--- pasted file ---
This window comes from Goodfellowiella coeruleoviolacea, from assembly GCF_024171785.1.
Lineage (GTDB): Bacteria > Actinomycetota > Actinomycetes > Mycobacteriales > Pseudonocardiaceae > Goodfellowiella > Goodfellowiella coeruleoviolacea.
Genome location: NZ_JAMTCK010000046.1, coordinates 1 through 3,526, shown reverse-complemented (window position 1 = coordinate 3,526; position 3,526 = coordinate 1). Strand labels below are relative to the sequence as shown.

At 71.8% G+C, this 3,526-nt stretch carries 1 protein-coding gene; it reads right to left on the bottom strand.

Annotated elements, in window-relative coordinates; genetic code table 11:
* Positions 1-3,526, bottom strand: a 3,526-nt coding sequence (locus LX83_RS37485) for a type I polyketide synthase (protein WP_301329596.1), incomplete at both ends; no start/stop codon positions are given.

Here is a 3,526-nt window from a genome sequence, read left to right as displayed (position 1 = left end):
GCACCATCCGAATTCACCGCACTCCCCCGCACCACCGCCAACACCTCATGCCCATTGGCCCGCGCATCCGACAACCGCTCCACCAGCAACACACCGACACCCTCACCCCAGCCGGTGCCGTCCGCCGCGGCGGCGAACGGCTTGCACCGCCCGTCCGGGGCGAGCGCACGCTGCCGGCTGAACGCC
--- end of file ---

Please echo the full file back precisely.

This window comes from Goodfellowiella coeruleoviolacea, from assembly GCF_024171785.1.
Lineage (GTDB): Bacteria > Actinomycetota > Actinomycetes > Mycobacteriales > Pseudonocardiaceae > Goodfellowiella > Goodfellowiella coeruleoviolacea.
Genome location: NZ_JAMTCK010000046.1, coordinates 1 through 3,526, shown reverse-complemented (window position 1 = coordinate 3,526; position 3,526 = coordinate 1). Strand labels below are relative to the sequence as shown.

At 71.8% G+C, this 3,526-nt stretch carries 1 protein-coding gene; it reads right to left on the bottom strand.

Annotated elements, in window-relative coordinates; genetic code table 11:
* Positions 1-3,526, bottom strand: a 3,526-nt coding sequence (locus LX83_RS37485) for a type I polyketide synthase (protein WP_301329596.1), incomplete at both ends; no start/stop codon positions are given.

Here is a 3,526-nt window from a genome sequence, read left to right as displayed (position 1 = left end):
GCACCATCCGAATTCACCGCACTCCCCCGCACCACCGCCAACACCTCATGCCCATTGGCCCGCGCATCCGACAACCGCTCCACCAGCAACACACCGACACCCTCACCCCAGCCGGTGCCGTCCGCCGCGGCGGCGAACGGCTTGCACCGCCCGTCCGGGGCGAGCGCACGCTGCCGGCTGAACGCC